Businesses can spend hundreds of thousands of dollars on marketing, social media, and content creation, but all of that is futile without a solid brand strategy. That’s where storytelling comes in – by creating a powerful brand story, businesses can increase the perceived value of their product or service, earn the loyalty and engagement of their audience, and clearly communicate their vision and purpose to the outside world.
Branding is a key (and often overlooked) component of setting up a business, and powerful storytelling can generate massive results in your life and business. In fact, the most successful companies in the world have profound stories behind them that instill a sense of bigger purpose and meaning into what they do.
I share three simple steps to crafting a captivating brand story that will resonate with your audience:
1. Share a relatable journey
Think of your brand story as a journey you are taking your audience through: the hero (brand) goes through a tense situation because they believe in something more, they push through growth-inducing challenges, and eventually, find a resolution that benefits the audience. The most relatable brand stories address the struggles, wins, beliefs, and highlights that occur during the journey.
When mapping out a story arc that audiences can follow and authentically connect with, it’s helpful to create a framework that clearly identifies a vision, core values, and an ideal audience (read more on how to do that here). The story should directly or indirectly address who the brand is, what it stands for, and why.
2. Offer value in every piece of content
When it comes to effectively communicating your brand story, quality is far more important than quantity.
While consistently publishing content is a must, it’s far better to post a few meaningful, strategic pieces than tons of thoughtless content that people will scroll past. Brevity is preferred, but long-form content can also be powerful so long as it offers value to your ideal audience. For example, since my brand revolves around storytelling, my long-form posts receive far more engagement than my 180-character ones. My audiences look for substance and are willing to consume more content if I am delivering on expectations.
To offer value, ask yourself:
- What is the key takeaway the audience is walking away with? If this can’t be summarized in a sentence or less, the message is likely confusing.
- What is the result your audience receives from consuming this piece of story? This can be mindset-driven (they’re inspired, motivated, or moved), as well as measurable (they have a checklist, instructions, or tips).
- Take it a step further – what will transform in your audience’s life if they continue to subscribe to your story? For example, do you want to push them to follow their dreams, to dress for success, or take control of their finances? The transformation should be closely tied to the brand vision.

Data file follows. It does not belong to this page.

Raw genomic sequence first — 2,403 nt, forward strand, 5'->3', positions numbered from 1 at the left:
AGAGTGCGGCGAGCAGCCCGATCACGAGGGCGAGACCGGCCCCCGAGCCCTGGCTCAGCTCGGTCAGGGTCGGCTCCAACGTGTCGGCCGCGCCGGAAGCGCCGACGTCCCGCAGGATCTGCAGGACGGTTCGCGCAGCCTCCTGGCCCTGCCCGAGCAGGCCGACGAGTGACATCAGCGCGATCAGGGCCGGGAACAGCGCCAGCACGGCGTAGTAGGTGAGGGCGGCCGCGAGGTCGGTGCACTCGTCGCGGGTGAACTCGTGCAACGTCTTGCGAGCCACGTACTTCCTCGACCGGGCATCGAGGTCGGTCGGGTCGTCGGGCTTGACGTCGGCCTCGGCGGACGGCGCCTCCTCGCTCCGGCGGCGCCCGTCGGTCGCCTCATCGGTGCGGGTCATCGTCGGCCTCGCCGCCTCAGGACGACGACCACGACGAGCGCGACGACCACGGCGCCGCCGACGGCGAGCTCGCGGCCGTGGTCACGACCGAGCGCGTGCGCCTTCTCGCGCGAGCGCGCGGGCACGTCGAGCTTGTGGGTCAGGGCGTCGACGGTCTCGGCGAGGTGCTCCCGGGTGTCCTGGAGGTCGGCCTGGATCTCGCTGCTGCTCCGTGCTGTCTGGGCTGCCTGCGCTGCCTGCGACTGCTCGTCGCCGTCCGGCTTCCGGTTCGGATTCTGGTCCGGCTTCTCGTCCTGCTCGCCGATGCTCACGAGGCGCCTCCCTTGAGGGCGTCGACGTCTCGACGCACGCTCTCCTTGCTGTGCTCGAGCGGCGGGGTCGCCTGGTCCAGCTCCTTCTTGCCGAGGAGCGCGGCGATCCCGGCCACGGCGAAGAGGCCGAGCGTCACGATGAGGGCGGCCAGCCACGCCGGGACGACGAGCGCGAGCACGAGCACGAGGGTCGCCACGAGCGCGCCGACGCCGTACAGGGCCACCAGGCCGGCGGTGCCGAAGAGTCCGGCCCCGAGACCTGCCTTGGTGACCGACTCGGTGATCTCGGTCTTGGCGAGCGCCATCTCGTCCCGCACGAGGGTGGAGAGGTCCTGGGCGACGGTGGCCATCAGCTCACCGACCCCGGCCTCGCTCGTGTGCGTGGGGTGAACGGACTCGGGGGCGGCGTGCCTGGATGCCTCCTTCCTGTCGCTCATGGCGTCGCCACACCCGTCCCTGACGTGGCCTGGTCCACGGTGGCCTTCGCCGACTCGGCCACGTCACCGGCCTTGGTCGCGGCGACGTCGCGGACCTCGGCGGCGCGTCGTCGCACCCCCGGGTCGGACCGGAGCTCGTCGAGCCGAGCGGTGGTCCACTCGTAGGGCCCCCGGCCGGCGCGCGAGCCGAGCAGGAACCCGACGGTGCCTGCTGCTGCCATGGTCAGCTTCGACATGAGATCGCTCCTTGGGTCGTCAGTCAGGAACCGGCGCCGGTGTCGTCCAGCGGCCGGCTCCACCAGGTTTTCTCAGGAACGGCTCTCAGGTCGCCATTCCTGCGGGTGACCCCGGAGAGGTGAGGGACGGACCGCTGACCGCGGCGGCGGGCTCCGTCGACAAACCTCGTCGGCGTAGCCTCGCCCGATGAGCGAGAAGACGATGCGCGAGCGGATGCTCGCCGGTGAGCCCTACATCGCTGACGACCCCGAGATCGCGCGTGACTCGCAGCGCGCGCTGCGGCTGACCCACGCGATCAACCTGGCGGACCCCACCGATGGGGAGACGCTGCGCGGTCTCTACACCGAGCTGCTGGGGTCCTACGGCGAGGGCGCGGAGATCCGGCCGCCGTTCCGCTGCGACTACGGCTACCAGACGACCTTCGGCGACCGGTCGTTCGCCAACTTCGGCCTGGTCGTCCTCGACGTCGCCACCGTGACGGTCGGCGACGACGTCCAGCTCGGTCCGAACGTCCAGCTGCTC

Respect your audience’s time and attention by being intentional with the story you feed them. Your audience will appreciate consuming content that serves them and come back for more.
3. Include a call to action for your audience
A brand story can have a tight framework and strategy, but it won’t stick without an element of human connection. At the end of the day, we share stories because it reminds us of our humanity – no amount of big data or marketing savvy can replace our fundamental human need to feel connected.
Offering calls to action is a great way for brands to engineer moments of human connection. Calls to action don’t necessarily have to be sales pitches or requests for purchase – they could be, for example, natural and genuine invitations for the audience to share their stories, opinions, or connect with one another.
Brands can leverage content to set up a tension, resolve for that tension, and then ask for engagement through a call to action. My most engaging posts are when I get very vulnerable about a real-life situation I’m struggling with (e.g. not taking proper care of myself, working too hard, feeling self-conscious), tell a story about what I’m doing to move past that struggle, and ask my audience for thoughts on how they’ve dealt with similar issues. If I am promoting my articles or services, I gently direct them to a link where they can learn more.
The authenticity of the story is made or ruined by what is being asked of the audience at the end of the message: be tactful in creating a safe space for people to respond, directing to a service or product, or offering actionable tips to solve a problem. Even more importantly, you should be just as genuine in responding to the people who engage as you were in asking them to do so.
To create an engaged and loyal community, you first need to give people a reason to believe in your brand. The most powerful brand stories tap into the humanity of any situation and speak to it in a way that strongly resonates with the ideal audience. Once you communicate a story that’s powerful and easy to understand, it’s only a matter of continuing to provide your audience with the high-quality content and value they deserve.
Originally published on Forbes